Frank Lloyd Gallery - Modern and Contemporary Ceramic Art   current exhibit archive news artists publications about contact home
   
  Current
Exhibition
   
Beatrice Wood
Small is Beautiful
September 1-Dec 31, 2022
click here for exhibition artwork
 

            
Online-only exhibition

The small, hand-held vessel has a timeless, honored presence in the world of ceramics. And Beatrice Wood, one of the most well-known ceramic artists, was renowned for her lustrous, gleaming ceramics, produced in her Ojai studio in the later decades of her life.  Small and  beautiful, these pots have the other-worldly presence of ancient relics from a lost world, Atlantis perhaps. Their shapes derive from ceremony and their glazes dazzle the eye.  

Before her studio life as an artist, she had momentous experiences with major figures in the twentieth century art world, as well as leaders in the spiritual community. Her early mentors in the art world famously included Marcel Duchamp, while her experiences with the philosophical and religious world included Annie Besant and Krishnamurti. Beatrice learned from each of them, and led a charmed, lustrous life.

Wood also had a love of India and traveled to that country in 1962, when she exhibited her pottery there. As she wrote in her autobiography, "Working through the United States Information Service, the All-India Handicraft Board arranged for an exhibition of my pottery in fourteen cities."  One of the smallest pots in our show, a tiny bottle with a seemingly lava-like glaze, was shown, and bears the mark "M-16" on a paper label.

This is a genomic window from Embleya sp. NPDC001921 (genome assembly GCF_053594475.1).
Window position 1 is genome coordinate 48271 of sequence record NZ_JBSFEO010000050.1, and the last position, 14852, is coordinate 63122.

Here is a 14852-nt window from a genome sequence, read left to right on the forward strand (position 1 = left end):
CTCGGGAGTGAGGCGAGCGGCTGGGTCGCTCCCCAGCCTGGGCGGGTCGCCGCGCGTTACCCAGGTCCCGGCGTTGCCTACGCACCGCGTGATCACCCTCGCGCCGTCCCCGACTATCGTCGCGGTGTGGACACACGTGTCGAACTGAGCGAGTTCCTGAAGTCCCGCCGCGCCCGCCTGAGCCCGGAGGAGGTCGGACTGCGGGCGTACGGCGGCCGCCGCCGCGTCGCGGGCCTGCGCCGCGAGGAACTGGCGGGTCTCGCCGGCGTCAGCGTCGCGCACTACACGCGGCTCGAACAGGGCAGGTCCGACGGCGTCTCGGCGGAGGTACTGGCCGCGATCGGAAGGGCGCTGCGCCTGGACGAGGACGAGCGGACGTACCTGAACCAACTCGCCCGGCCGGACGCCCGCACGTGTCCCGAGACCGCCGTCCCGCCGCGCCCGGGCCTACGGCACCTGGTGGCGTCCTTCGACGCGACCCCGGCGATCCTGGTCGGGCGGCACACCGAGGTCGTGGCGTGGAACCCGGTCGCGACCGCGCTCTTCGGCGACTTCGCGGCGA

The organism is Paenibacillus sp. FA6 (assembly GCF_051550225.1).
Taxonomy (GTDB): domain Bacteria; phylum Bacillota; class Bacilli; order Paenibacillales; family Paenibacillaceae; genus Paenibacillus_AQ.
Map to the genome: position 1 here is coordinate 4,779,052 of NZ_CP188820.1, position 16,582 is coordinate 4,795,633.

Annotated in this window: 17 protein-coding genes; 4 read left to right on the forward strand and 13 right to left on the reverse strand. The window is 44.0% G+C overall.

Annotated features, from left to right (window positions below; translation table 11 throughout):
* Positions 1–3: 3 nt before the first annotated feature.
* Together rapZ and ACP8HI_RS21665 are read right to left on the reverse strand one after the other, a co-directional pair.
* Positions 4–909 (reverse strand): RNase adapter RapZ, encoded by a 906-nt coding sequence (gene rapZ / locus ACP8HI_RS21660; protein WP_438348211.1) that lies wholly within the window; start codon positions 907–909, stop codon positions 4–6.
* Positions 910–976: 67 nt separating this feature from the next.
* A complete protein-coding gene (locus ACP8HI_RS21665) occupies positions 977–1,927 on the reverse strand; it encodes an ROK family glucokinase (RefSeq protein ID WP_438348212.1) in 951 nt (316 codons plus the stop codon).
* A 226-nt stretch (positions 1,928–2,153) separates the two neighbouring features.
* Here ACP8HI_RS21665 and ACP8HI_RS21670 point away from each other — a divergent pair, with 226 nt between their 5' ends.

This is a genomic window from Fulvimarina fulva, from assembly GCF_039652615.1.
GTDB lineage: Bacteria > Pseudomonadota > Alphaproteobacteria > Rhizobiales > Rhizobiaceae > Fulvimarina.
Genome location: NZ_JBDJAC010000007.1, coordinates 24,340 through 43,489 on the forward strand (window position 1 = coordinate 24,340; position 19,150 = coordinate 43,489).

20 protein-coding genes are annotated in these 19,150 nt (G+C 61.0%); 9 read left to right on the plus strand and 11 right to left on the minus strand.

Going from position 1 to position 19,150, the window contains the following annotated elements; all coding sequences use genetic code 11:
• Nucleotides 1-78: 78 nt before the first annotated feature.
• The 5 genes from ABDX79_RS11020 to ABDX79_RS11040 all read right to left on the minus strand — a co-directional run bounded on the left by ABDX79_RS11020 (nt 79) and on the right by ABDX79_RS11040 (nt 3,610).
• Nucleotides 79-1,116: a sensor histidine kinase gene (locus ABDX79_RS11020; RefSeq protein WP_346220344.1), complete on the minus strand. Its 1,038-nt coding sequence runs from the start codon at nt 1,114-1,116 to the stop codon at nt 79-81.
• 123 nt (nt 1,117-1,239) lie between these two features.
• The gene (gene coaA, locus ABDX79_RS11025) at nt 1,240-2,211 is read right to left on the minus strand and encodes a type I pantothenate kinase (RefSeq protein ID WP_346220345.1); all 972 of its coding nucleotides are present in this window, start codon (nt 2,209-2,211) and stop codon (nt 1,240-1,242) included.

Beatrice was, she professed, shy. And she only overcame that shyness when she had to speak about her work on the tour of India. In her writings, a voice of perseverance and determination can be gleaned. An early statement by the artist is indicative: "Talent is not enough," Beatrice wrote in the 1940s, "everyone has it if released. It is desire, burning activity that leads one to the star. But in the journey of self expression, one must move with detachment drawn by the vision, unconcerned with the result. The vast spaces of the imaginative world are nebulous, but it requires discipline to bring them into actuality. If the clay on the potter's wheel is not centered, the pot collapses. Thus the physical plane leads to the spiritual."

Raised in New York by proper, aristocratic parents, by the age of 16 Wood felt stifled by the mores of high society and yearned to run away to Paris, where she planned to spend the rest of her days painting in a garret. Her mother, desperate to prevent all-out rebellion, finally sent her wily daughter on a chaperoned trip to France, where Wood studied acting at the Comedie Franšaise and painting at the Academie Julien. Forced to return to New York by the advent of the war, the nineteen year old Wood soon found a place among the growing expatriate artist community there. She met Marcel Duchamp and his friend, writer and diplomat Henri Roche, and the three formed a close friendship. Together they founded the magazine Blind Man, one of the first manifestations of the Dada art movement in New York. They also frequented avant garde gatherings, spending many lively evenings at the home of collectors Walter and Louise Arensberg, whose walls were hung with works by Picasso, Matisse and Braque.